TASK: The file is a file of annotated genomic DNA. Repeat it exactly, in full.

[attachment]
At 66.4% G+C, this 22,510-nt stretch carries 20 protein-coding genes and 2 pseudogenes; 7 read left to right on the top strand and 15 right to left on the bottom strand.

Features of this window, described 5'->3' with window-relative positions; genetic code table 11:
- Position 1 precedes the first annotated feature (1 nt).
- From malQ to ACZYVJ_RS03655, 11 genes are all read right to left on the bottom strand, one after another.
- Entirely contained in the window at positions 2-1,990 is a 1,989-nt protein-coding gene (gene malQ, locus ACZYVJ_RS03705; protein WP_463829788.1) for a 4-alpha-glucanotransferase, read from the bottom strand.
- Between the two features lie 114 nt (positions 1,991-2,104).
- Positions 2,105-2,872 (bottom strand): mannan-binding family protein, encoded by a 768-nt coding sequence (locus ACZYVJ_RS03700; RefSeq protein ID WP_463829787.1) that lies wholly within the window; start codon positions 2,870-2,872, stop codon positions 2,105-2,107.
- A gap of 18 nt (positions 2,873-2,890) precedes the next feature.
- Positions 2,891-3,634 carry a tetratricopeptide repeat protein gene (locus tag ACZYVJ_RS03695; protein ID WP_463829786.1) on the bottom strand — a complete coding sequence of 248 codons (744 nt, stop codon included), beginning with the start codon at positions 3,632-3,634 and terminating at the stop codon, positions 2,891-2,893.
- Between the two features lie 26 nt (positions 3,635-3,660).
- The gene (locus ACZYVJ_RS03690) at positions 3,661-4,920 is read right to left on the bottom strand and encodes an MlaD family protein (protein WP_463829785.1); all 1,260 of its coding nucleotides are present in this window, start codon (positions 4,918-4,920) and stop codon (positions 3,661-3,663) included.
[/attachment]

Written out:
At 66.4% G+C, this 22,510-nt stretch carries 20 protein-coding genes and 2 pseudogenes; 7 read left to right on the top strand and 15 right to left on the bottom strand.

Features of this window, described 5'->3' with window-relative positions; genetic code table 11:
- Position 1 precedes the first annotated feature (1 nt).
- From malQ to ACZYVJ_RS03655, 11 genes are all read right to left on the bottom strand, one after another.
- Entirely contained in the window at positions 2-1,990 is a 1,989-nt protein-coding gene (gene malQ, locus ACZYVJ_RS03705; protein WP_463829788.1) for a 4-alpha-glucanotransferase, read from the bottom strand.
- Between the two features lie 114 nt (positions 1,991-2,104).
- Positions 2,105-2,872 (bottom strand): mannan-binding family protein, encoded by a 768-nt coding sequence (locus ACZYVJ_RS03700; RefSeq protein ID WP_463829787.1) that lies wholly within the window; start codon positions 2,870-2,872, stop codon positions 2,105-2,107.
- A gap of 18 nt (positions 2,873-2,890) precedes the next feature.
- Positions 2,891-3,634 carry a tetratricopeptide repeat protein gene (locus tag ACZYVJ_RS03695; protein ID WP_463829786.1) on the bottom strand — a complete coding sequence of 248 codons (744 nt, stop codon included), beginning with the start codon at positions 3,632-3,634 and terminating at the stop codon, positions 2,891-2,893.
- Between the two features lie 26 nt (positions 3,635-3,660).
- The gene (locus ACZYVJ_RS03690) at positions 3,661-4,920 is read right to left on the bottom strand and encodes an MlaD family protein (protein WP_463829785.1); all 1,260 of its coding nucleotides are present in this window, start codon (positions 4,918-4,920) and stop codon (positions 3,661-3,663) included.